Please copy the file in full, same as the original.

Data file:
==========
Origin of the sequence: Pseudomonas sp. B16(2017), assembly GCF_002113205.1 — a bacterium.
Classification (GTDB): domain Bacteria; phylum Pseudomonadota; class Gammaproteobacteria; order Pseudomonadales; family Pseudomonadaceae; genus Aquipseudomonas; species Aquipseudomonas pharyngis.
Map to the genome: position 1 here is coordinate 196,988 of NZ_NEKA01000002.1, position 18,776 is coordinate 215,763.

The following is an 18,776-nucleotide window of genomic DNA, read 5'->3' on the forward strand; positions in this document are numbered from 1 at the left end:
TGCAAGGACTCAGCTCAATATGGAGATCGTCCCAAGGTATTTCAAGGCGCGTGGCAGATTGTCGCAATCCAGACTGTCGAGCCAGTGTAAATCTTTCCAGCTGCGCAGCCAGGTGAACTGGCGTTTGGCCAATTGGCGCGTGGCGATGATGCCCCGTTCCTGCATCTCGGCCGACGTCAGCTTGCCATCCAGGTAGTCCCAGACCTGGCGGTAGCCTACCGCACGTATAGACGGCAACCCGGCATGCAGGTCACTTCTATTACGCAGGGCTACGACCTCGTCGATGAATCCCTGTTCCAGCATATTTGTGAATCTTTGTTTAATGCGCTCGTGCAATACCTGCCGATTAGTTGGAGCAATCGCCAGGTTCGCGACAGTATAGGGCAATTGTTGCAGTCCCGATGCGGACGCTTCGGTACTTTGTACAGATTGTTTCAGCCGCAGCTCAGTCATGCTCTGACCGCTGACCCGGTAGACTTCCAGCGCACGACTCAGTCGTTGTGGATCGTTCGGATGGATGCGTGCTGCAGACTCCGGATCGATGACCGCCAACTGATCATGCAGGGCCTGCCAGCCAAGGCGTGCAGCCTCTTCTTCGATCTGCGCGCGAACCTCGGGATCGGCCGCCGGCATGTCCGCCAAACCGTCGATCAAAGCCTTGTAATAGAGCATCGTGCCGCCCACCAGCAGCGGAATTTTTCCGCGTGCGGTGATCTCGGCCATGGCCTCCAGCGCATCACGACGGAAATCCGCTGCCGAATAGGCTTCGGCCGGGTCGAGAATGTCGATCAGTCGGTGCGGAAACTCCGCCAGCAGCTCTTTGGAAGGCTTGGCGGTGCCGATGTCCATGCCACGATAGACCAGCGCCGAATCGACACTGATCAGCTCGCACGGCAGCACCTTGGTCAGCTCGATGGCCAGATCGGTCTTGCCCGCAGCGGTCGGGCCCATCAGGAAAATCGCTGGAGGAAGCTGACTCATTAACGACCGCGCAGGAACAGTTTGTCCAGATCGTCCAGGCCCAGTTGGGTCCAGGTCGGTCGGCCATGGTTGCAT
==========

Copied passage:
Origin of the sequence: Pseudomonas sp. B16(2017), assembly GCF_002113205.1 — a bacterium.
Classification (GTDB): domain Bacteria; phylum Pseudomonadota; class Gammaproteobacteria; order Pseudomonadales; family Pseudomonadaceae; genus Aquipseudomonas; species Aquipseudomonas pharyngis.
Map to the genome: position 1 here is coordinate 196,988 of NZ_NEKA01000002.1, position 18,776 is coordinate 215,763.

The following is an 18,776-nucleotide window of genomic DNA, read 5'->3' on the forward strand; positions in this document are numbered from 1 at the left end:
TGCAAGGACTCAGCTCAATATGGAGATCGTCCCAAGGTATTTCAAGGCGCGTGGCAGATTGTCGCAATCCAGACTGTCGAGCCAGTGTAAATCTTTCCAGCTGCGCAGCCAGGTGAACTGGCGTTTGGCCAATTGGCGCGTGGCGATGATGCCCCGTTCCTGCATCTCGGCCGACGTCAGCTTGCCATCCAGGTAGTCCCAGACCTGGCGGTAGCCTACCGCACGTATAGACGGCAACCCGGCATGCAGGTCACTTCTATTACGCAGGGCTACGACCTCGTCGATGAATCCCTGTTCCAGCATATTTGTGAATCTTTGTTTAATGCGCTCGTGCAATACCTGCCGATTAGTTGGAGCAATCGCCAGGTTCGCGACAGTATAGGGCAATTGTTGCAGTCCCGATGCGGACGCTTCGGTACTTTGTACAGATTGTTTCAGCCGCAGCTCAGTCATGCTCTGACCGCTGACCCGGTAGACTTCCAGCGCACGACTCAGTCGTTGTGGATCGTTCGGATGGATGCGTGCTGCAGACTCCGGATCGATGACCGCCAACTGATCATGCAGGGCCTGCCAGCCAAGGCGTGCAGCCTCTTCTTCGATCTGCGCGCGAACCTCGGGATCGGCCGCCGGCATGTCCGCCAAACCGTCGATCAAAGCCTTGTAATAGAGCATCGTGCCGCCCACCAGCAGCGGAATTTTTCCGCGTGCGGTGATCTCGGCCATGGCCTCCAGCGCATCACGACGGAAATCCGCTGCCGAATAGGCTTCGGCCGGGTCGAGAATGTCGATCAGTCGGTGCGGAAACTCCGCCAGCAGCTCTTTGGAAGGCTTGGCGGTGCCGATGTCCATGCCACGATAGACCAGCGCCGAATCGACACTGATCAGCTCGCACGGCAGCACCTTGGTCAGCTCGATGGCCAGATCGGTCTTGCCCGCAGCGGTCGGGCCCATCAGGAAAATCGCTGGAGGAAGCTGACTCATTAACGACCGCGCAGGAACAGTTTGTCCAGATCGTCCAGGCCCAGTTGGGTCCAGGTCGGTCGGCCATGGTTGCAT